The fact that motorcycle racer Danny Webb called his pet 'Jack Russell' dog 'Joey' should perhaps have offered a clue that he would one day ply his trade on public roads.
The 23-year-old spent recent seasons competing on short circuits such as the famous Dutch Assen circuit at world championship level.
But this year made his debut at the Isle of Man TT and is now about to take in the Armoy Irish national road race.
"Joey was a big hero of mine and of my dad too," explained Webb, in reference to legendary 26-time TT winner Joey Dunlop.
"When I was in the grand prix paddocks I always said that I'd love to do the TT, but when people asked me about it they thought I was crazy. I don't think any of them actually believed I'd go ahead and do it.
"I was approached about doing Armoy and thought why not, I'll see what it's all about. I know the Irish are fanatical about their road racing and it's a good track. It will be another experience and another box ticked."
The Tunbridge Wells rider raced in 125cc and Moto3 grands prix, support classes to the main MotoGP class, for seven years, claiming a pole position, a best finish of fifth and a best championship position of 10th.
However Webb, who has also raced in the World Supersport series, suffered a badly broken arm midway through last season and ended up losing his ride with the Ambrogia Racing team, prompting him to try his hand at road racing.
He admits to being in awe of road racers when he first visited the Manx road racing festival in 2009 as a guest of honour and was so taken with the event that he immediately indicated a desire to race there one day.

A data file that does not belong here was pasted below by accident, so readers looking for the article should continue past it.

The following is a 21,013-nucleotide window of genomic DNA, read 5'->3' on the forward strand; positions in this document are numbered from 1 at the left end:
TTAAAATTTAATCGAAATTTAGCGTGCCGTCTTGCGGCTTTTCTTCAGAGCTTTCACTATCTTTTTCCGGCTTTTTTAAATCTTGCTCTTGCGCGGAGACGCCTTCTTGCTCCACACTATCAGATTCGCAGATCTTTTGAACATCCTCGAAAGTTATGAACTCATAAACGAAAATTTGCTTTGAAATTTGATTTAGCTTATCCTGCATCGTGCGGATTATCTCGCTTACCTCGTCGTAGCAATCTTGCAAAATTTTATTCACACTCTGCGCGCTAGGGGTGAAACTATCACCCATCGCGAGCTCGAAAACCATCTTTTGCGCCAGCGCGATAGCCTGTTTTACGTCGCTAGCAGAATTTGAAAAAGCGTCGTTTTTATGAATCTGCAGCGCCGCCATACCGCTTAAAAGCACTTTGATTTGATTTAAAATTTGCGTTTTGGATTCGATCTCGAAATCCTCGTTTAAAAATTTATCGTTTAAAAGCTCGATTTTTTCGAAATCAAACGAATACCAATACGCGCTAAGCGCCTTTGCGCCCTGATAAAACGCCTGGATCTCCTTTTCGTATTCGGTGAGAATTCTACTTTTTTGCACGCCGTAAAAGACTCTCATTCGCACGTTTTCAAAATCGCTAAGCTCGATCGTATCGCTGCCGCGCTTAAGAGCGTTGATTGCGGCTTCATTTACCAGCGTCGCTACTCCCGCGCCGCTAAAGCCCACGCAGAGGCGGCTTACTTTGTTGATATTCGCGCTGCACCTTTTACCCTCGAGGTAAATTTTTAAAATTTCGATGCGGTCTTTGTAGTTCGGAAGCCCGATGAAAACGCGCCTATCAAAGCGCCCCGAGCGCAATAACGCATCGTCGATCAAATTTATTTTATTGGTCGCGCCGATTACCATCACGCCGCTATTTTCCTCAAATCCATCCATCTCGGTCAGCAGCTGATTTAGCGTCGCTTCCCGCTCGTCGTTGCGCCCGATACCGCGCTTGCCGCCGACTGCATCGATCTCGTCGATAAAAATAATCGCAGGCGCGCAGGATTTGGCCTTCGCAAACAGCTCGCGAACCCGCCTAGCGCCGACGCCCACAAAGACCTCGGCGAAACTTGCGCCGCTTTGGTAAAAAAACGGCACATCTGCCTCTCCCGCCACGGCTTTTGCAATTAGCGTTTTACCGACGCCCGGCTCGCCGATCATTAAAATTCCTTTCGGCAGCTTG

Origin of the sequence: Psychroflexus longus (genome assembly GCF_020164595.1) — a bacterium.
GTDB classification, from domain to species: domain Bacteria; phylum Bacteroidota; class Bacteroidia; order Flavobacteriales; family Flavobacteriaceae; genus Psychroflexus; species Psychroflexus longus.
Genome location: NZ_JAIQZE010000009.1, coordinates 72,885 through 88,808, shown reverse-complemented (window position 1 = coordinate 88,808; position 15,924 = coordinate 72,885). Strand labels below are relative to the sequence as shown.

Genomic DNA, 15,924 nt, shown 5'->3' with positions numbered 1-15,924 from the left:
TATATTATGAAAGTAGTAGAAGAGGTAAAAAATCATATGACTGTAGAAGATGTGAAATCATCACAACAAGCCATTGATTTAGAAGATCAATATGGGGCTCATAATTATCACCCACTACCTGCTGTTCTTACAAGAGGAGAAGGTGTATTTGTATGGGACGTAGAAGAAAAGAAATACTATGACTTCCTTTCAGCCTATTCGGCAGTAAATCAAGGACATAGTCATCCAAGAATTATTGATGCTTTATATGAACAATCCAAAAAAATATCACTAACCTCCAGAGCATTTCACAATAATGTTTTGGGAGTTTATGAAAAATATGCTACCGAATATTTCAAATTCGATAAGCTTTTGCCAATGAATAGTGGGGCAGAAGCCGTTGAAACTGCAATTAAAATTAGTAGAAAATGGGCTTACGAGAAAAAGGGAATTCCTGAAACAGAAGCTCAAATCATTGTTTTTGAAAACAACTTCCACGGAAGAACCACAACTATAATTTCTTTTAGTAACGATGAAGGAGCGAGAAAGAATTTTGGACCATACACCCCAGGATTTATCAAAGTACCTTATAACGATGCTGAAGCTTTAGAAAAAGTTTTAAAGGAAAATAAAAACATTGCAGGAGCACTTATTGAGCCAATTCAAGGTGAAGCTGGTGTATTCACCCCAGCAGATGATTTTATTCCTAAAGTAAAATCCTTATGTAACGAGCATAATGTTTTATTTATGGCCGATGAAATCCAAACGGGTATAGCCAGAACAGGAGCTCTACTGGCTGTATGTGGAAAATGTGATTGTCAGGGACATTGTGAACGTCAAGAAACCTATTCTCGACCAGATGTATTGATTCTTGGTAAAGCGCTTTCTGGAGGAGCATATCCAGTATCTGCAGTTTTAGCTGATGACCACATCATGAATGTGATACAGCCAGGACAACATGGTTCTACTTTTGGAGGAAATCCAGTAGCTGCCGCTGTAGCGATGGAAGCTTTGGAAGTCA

"It was just completely different. I watched those guys going down Bray Hill and suddenly I didn't feel like a motorcycle racer. I want to earn some of the respect I had for them.
"I went there unsure whether I was going to scare myself - I didn't know whether I'd love it or hate it, but I loved it and did better than I expected. I was over the moon with my lap speeds and my results.
"It's a dangerous place so I just went out there and enjoyed myself - I wasn't looking to make any huge impact in my first year. The bikes were prepared immaculately and the KMR Kawasaki outfit was a fantastic team to be part of."
The ex-grand prix rider set about learning the Mountain Course circuit methodically and put in steady performances as a newcomer in the Superstock and Lightweight Supertwins classes, finishing 37th and 12th respectively in the two races, collecting bronze and silver replicas.
He followed those up with a 30th place in the blue riband Senior TT, setting a fastest lap of 120.99mph.
"Danny did his homework, learnt the circuit in the proper way and progressed lap by lap," observed Webb's KMR team boss Ryan Farquhar, himself a three-time TT winner.
The pair met at a race meeting in Valencia a couple of years ago and a conversation about the TT helped form the relationship which will see the young English rider now make his Northern Ireland road racing bow on the narrow roads which make up the County Antrim circuit, near Ballymoney.
"I mentioned that I'd like to do the TT some day and Ryan said that if I ever did decide to do it I should get in touch with him.
"I went over to the Isle of Man and put in as many laps as I could in the car and also watched on-board camera laps just so that I knew where I was going. It takes time to learn and all the bumps and jumps are a lot different in real life.
"The first part of the lap and the Mountain section weren't too bad but the middle bit was tough. It's very different from grand prix in that you are racing on your own, not banging handlebars like you are on the circuits.
"My plan is to keep going back to the TT, not just doing it as a one-off thing. I had a few options in Moto3 and World Supersport but it all came down to budget and how much money I could bring to the teams.
"Hopefully the TT is the start of a new career for me and it's definitely something I wanted to do, so I'm concentrating on that for now and will see where it leads.
"A full-time British Superbike ride is also an aim and I'd have a look at doing the North West 200 in the future too."